A small socially distanced group gathered at Alice’s Garden Urban Farm in Milwaukee as blacksmith Fred Martin gripped a piece of red-hot steel from the forge and placed it on an anvil. He then pummeled the piece of metal, a shard from a gun barrel. Others pitched in taking turns hammering, collectively turning guns in to garden tools.
“Literally in one hour, we go from a tool that’s designed to take life into a tool that’s designed to give life,” said activist Shane Claiborne, one of the organizers of the afternoon gathering “Jesus and Justice,” a nonpartisan event designed to draw attention to gun violence and pressing social justice issues.
Blacksmiths Fred Martin and son Mike, are the founders of RAWtools, a grassroots initiative whose mission is to “disarm hearts and forge peace” by turning guns into garden tools.
RAWtools draws inspiration from the Hebrew bible, in the words of the prophet Isaiah who spoke of turning “swords into plowshares and spears into pruning hooks.” In the course of an afternoon, the they transform weapons in to mattocks–simple, pick-like garden tools.
But they don’t believe it’s enough to simply make tools from guns. They partner with communities to find new ways of resolving conflict through relationship, dialogue, and alternative means of justice. Their non-violence workshops address theory and practice and employ role-playing techniques.
Their Sword to Plow program offers a free garden tool in exchange for a gun. Through its disarming network, RAWtools facilitates connections between gun owners and others who have the knowledge, resources, and safe spaces to legally disable guns according to Federal ATF guidelines.
Springing from the biblical passage Micah 4:4, “…everyone will sit under their own vine and under their own fig tree, and no one will make them afraid,” the initiative’s Vine and Fig program encourages people to look inward and address the–triggers–such as fear and hate, that lead to violence.
“By using weapons to make garden tools and other hand tools, we are creating a symbol for change and we’re asking you to participate,” the Martins explain on their website. “We are asking our communities to dare to use our imaginations to change our impulse. Beating swords into plowshares, spears into pruning hooks, and guns into garden tools creates a dynamic shift in our investment in time and resources. If we are no longer training for war, what else would we be doing? It doesn’t mean we are all to become gardeners, but it does mean we can invest in providing life sustaining resources for our communities.”
Storytelling is integral to the Martins’ efforts. RAWtools collects “stories of magnificent transformation as well as the deep trauma of grief and loss.” Owners can contribute an online narrative of their tool’s new purpose, a story of peace over violence that will travel with the new tool.
Both Christian activists, Michael Martin and Claiborne co-authored Beating Guns: Hope for People Who Are Weary of Violence, a book that cites alarming statistics and case studies to document the pervasive danger guns pose to a civil society.
Claiborne is a co-founder of Red Letter Christians, a movement of evangelical Christians that doesn’t embrace current conservative politics they believe has aligned white evangelicalism with the Republican Party of Trump. Their mission aspires not “to create a religious left movement to challenge the religious right, but to jump-start a religious movement that will transcend partisan politics.”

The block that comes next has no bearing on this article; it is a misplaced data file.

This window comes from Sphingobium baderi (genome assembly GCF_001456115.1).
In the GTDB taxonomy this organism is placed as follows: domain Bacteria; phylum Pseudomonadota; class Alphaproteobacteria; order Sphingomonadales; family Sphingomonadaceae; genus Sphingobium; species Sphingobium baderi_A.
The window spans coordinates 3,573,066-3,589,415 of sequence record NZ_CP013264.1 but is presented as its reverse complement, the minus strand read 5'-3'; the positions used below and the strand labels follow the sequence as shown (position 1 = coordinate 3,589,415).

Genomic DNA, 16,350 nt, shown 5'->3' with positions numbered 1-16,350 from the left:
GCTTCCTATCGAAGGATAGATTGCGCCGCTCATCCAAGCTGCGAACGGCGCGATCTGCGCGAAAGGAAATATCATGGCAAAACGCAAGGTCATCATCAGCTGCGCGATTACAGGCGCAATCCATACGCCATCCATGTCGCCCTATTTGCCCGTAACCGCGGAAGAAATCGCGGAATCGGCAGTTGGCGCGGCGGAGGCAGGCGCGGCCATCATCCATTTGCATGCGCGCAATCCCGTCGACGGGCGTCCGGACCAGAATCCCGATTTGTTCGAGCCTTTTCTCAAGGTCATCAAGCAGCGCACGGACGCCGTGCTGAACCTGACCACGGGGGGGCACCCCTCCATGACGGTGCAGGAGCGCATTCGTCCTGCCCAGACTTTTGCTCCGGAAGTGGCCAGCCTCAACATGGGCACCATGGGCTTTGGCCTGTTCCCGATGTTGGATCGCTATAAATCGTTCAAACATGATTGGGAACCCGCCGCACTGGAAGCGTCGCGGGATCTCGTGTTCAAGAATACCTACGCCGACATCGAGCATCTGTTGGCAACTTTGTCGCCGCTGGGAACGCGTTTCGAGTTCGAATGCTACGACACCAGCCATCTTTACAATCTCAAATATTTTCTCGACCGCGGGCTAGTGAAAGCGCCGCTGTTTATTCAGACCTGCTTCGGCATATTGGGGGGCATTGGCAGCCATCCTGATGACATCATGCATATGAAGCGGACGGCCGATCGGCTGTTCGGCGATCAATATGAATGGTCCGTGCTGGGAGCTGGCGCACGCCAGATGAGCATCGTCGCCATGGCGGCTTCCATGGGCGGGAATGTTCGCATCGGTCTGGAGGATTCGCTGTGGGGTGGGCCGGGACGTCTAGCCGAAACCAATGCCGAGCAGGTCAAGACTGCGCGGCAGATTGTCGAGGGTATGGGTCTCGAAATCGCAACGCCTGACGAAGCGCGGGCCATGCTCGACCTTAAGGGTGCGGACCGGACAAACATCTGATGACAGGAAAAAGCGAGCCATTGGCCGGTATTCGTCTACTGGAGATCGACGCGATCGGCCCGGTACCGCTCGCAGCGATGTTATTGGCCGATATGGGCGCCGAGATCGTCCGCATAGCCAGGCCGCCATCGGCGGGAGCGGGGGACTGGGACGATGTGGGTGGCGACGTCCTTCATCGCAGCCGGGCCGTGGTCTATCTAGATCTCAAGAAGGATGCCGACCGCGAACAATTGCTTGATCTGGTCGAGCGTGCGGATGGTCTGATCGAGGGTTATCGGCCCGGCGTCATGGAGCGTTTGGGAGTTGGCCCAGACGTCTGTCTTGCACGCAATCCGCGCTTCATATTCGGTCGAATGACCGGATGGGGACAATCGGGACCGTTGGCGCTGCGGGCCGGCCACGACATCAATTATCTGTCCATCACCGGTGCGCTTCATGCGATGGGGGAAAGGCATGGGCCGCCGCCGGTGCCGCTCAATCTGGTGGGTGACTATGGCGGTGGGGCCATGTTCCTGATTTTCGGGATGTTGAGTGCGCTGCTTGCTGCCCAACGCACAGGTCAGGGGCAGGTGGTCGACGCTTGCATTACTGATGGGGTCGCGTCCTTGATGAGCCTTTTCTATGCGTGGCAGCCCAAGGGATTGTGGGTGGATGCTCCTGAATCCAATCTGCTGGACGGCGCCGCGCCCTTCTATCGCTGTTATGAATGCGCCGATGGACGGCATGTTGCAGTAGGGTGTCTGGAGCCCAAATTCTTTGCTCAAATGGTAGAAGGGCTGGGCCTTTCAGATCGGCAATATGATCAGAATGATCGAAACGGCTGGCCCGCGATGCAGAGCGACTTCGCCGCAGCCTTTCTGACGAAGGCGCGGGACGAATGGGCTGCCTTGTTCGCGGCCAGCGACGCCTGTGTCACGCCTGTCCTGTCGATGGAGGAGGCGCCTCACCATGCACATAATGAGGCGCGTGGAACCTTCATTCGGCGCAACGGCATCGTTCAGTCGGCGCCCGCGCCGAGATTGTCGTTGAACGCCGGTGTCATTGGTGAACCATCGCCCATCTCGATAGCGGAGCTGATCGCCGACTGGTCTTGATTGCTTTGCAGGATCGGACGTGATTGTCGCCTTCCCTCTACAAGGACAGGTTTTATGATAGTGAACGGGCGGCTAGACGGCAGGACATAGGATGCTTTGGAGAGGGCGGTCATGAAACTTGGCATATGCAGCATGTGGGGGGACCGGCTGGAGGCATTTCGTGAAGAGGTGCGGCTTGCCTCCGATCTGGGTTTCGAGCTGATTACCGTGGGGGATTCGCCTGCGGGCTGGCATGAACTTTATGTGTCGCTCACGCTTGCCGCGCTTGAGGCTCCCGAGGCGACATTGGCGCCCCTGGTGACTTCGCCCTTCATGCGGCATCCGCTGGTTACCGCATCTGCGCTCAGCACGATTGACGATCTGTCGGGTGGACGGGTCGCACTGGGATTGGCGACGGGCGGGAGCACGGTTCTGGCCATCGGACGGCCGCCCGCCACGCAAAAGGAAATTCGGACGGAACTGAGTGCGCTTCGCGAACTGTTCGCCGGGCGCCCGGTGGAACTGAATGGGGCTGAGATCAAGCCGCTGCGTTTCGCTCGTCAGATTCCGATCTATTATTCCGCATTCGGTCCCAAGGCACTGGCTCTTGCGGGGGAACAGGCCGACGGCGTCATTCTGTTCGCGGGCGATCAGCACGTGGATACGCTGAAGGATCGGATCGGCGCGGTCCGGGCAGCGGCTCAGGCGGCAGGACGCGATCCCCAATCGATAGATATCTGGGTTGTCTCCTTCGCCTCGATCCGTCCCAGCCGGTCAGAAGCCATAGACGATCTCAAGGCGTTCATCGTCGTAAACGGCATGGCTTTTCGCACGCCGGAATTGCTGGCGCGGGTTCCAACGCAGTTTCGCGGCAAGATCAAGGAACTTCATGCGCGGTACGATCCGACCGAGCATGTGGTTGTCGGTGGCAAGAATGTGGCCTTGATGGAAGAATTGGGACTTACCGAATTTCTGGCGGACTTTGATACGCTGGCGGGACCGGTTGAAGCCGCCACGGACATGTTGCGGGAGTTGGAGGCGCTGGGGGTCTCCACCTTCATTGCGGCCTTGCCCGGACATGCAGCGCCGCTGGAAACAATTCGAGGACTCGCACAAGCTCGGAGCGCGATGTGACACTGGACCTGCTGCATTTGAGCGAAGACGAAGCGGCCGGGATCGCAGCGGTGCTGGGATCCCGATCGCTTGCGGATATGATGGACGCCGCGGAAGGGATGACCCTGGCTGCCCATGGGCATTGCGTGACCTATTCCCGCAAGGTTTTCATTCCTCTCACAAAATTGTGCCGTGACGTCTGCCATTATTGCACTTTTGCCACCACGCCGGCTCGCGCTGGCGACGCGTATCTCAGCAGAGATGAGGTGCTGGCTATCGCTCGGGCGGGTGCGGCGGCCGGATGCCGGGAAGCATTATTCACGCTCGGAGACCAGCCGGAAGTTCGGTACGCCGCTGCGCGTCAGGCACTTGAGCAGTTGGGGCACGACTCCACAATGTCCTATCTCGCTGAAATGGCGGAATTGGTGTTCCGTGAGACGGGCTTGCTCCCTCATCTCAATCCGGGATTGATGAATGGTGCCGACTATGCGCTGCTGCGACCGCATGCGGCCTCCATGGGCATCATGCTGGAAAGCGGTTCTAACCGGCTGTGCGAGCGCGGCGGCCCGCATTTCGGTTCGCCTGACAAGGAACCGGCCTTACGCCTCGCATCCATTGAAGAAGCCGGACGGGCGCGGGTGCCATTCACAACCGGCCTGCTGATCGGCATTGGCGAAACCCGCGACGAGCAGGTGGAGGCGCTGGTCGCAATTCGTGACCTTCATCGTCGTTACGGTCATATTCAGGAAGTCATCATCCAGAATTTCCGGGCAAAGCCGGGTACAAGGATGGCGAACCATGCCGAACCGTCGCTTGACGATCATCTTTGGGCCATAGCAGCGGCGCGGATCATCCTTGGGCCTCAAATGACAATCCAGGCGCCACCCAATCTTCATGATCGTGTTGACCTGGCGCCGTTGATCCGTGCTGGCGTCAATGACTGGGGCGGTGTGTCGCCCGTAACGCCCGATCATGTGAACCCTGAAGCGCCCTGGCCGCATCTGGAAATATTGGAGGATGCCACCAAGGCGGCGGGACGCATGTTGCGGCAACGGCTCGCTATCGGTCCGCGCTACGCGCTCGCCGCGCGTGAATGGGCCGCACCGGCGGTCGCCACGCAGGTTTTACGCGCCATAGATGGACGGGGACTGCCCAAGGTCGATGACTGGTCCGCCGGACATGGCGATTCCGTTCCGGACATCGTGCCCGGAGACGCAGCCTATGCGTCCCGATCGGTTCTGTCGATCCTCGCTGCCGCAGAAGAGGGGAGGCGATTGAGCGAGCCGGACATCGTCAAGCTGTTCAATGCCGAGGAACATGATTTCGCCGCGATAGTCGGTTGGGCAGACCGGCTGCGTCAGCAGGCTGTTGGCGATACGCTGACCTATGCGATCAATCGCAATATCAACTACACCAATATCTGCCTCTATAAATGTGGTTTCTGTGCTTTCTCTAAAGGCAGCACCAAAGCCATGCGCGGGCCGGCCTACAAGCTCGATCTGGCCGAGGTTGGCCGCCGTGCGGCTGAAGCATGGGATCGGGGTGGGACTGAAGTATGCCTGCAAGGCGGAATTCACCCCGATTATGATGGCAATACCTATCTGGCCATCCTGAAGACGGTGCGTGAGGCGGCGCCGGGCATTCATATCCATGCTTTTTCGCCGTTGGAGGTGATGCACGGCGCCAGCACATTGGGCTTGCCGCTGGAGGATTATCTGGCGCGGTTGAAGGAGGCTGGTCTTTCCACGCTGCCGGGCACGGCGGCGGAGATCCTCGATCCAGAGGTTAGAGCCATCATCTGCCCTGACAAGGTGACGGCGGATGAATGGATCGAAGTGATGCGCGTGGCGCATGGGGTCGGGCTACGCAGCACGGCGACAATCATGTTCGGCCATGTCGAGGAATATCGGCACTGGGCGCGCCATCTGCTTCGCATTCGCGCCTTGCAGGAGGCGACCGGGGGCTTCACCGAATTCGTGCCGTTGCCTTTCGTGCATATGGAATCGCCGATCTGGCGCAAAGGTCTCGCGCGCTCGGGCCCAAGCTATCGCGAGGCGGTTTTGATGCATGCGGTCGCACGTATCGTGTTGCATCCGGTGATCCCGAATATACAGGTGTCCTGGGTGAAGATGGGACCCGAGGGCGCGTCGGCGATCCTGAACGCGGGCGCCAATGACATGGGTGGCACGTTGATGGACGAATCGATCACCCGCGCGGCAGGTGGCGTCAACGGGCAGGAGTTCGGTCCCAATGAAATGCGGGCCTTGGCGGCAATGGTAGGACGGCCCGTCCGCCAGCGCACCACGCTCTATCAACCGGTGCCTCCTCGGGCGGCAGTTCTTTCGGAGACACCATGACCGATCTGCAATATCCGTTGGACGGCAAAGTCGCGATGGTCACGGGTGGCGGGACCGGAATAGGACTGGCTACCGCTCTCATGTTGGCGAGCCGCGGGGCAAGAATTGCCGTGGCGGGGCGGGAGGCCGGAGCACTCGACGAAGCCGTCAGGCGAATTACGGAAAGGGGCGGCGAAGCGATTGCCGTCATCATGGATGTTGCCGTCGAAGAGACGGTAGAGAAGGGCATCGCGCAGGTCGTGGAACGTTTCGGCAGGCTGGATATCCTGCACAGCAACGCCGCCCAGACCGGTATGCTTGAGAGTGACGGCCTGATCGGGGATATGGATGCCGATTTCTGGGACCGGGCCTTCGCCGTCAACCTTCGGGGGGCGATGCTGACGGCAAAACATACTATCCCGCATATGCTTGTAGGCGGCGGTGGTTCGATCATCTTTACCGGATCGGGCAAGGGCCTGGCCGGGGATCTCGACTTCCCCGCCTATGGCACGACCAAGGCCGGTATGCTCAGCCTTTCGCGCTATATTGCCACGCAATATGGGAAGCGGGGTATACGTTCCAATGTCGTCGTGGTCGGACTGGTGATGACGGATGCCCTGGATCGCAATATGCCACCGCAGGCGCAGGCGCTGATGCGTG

He is a longstanding critic of white evangelicals’ support for unrestricted gun ownership and the death penalty “despite having an executed and risen savior.” Clairborne has been arrested for protesting in front of the Supreme Court and wrote a book using biblical and theological arguments in opposition to capital punishment.
His efforts extend to organizing political opposition to Trump, whose politics led roughly 80% of white evangelical voters to cast their ballots for the president in 2016. Claiborne believes politicians have failed to hold the president accountable and have also not addressed social justice issues like systemic racism, poverty, police brutality and gun violence.
“If our Christianity doesn’t include welcoming immigrants, then we shouldn’t call it Christianity,” he told Urban Milwaukee. “If it doesn’t include making sure that the poor have healthcare and that the hungry are fed, we shouldn’t call that Christianity. And I think what’s happened is a version of American nationalism that came up calling itself Christianity — but it doesn’t look much like Jesus at all.”
Gun violence is not the only form of violence touching people’s lives says Claiborne, referring to Oxfam’s 2018 report that 26 billionaires have as much wealth as 3.8 billion people, half the world’s population. He attributes this wealth disparity to “policy violence,” a term the Poor People’s Campaign uses to describe the negative impact of legislative decisions affecting people living in poverty. “We think of the kids that are separated from their families, children and families in detention centers. So all of these forms of violence are what we are naming today. And the gun is just one symbol of that violence and suffering that we want to see transformed.”
Like RAWtools, Guns to Gardens, a grassroots initiative created in 2013 by New Mexicans to Prevent Gun Violence, partners with local law enforcement to buy back guns and transform them into usable art and gardening tools.